If you're on mobile, please click here for a mobile-optimized version.
We’ll admit that if your ideal ad server involves banners that rotate evenly, with minimal targeting and manual campaign creation/reporting, then you can build your own without much work.
That said, this is like designing a car that gets someone from point A to B but lacks windows, AC, side mirrors, etc. In other words, you aren’t creating anything that’ll sell.
Ultimately, ad products are only successful if advertisers are willing to pay for them, meaning you’re now competing with Facebook, Google, and others for a limited ad budget (and new budget won’t just appear because you release an ad platform).
As you look to sell your inventory, advertisers will ask questions like:
Building an ad server doesn’t mean the advertisers will come. A subpar ad product may drive some revenue, but it’ll have trouble retaining advertisers, and, at worst, it could make the brand as a whole appear behind-the-curve.
It’s important, therefore, to design an ad server with all the functionality needed to make it successful. Below looks at the features that most of the major ad platforms already offer (and against whom you're competing for ad budget).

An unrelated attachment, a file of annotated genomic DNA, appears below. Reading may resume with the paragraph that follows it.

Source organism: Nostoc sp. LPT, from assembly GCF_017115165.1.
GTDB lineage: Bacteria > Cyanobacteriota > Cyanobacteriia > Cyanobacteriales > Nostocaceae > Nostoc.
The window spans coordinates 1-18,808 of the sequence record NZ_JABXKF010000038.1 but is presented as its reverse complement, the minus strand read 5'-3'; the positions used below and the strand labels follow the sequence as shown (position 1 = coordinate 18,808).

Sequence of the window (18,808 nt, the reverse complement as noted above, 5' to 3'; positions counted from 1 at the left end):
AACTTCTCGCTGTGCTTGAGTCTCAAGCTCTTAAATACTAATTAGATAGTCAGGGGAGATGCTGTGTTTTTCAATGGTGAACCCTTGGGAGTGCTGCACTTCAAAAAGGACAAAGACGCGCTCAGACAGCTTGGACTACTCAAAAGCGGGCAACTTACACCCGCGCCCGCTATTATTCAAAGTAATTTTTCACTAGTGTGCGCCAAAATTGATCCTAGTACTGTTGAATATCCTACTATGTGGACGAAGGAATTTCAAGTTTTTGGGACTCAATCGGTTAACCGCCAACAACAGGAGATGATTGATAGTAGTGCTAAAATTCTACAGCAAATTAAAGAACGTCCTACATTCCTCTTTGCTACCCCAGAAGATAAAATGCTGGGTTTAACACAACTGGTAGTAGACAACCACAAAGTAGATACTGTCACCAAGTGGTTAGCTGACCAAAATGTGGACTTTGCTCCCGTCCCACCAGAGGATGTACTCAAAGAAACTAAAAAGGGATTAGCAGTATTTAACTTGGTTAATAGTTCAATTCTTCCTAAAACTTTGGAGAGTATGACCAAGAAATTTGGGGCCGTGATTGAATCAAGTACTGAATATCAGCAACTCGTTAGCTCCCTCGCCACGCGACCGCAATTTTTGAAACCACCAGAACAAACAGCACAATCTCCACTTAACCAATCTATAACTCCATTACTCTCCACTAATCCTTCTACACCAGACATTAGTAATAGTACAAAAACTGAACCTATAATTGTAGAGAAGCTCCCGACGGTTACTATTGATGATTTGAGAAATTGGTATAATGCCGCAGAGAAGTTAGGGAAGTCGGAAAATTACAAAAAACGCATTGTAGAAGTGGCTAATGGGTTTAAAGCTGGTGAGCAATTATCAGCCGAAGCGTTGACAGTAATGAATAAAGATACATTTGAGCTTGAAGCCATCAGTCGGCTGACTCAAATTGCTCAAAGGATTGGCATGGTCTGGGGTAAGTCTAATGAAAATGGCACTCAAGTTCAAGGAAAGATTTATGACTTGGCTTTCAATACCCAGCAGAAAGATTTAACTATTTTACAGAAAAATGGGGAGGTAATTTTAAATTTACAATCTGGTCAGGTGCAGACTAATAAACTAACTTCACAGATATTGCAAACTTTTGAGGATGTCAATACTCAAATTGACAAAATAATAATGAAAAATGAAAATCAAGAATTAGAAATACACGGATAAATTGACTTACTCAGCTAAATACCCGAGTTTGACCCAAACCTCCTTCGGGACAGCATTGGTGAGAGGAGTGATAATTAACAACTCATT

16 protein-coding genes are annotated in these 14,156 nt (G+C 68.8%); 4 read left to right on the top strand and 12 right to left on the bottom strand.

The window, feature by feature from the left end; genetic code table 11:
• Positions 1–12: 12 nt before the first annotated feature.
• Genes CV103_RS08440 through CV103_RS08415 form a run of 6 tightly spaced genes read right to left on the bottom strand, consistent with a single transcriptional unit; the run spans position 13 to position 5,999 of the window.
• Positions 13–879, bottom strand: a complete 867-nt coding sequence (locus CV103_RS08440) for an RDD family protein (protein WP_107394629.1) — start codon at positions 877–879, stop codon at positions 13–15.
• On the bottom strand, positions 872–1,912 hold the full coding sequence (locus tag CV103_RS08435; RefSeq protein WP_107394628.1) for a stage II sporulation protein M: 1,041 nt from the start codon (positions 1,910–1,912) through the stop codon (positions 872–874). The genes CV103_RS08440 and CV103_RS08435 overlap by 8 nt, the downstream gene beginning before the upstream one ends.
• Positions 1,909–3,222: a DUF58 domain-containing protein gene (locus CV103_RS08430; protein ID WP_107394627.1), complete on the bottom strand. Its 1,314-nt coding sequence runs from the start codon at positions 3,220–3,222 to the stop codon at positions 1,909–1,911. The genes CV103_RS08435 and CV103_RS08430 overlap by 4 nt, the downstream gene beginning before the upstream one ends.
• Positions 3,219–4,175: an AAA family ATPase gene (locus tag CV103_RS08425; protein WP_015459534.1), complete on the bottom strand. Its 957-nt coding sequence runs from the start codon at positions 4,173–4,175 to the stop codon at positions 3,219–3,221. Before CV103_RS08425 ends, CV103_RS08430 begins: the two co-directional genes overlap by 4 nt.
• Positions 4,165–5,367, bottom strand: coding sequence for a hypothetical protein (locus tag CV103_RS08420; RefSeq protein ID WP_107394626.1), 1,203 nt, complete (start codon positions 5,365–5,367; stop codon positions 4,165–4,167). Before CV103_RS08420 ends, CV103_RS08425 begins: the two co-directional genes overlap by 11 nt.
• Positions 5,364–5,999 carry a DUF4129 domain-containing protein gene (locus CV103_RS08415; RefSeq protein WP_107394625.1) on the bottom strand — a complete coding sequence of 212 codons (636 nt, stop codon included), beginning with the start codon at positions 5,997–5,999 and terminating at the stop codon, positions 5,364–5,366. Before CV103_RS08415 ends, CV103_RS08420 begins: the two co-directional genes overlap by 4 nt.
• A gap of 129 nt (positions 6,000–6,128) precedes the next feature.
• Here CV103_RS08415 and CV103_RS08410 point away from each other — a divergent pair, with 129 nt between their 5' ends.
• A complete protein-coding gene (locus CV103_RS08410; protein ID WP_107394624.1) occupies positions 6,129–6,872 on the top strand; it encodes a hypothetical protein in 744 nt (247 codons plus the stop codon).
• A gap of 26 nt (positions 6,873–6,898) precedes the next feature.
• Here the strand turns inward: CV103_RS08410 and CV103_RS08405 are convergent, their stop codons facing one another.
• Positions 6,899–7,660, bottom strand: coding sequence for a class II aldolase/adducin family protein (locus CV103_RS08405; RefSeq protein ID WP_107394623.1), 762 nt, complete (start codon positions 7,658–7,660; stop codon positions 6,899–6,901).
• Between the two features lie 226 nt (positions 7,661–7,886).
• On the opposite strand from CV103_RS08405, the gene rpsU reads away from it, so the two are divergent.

Even with a team of 5-10 engineers dedicated to the project, building an ad platform from scratch with all these features would take years (at least, it did for Google, Facebook, and others, who had much larger teams than that).
Of course, one could build an ad server without many of these capabilities, but doing so doesn’t set the product up for success, and now months have been wasted building a product nobody uses.
Additionally, offering an ad product comes with the need for new software tools, certifications, and audits. These costs add up and are easy to overlook when making the decision to build in-house.
These necessary services add up. For instance, a publisher with 500M monthly ad requests may be looking at an additional $100K+/year on top of salary costs.
Another hidden cost is the work needed to scale and maintain the product. An ad server that begins with 1 million monthly impressions will crumble if it tries to grow to 100 million without a team focused on optimizing costs down and preventing ad serving issues.
Advertisers expect 99.99%+ uptime, so without a team focused on maintaining it, it’s likely there will be massive issues and headaches for sales/ad operations.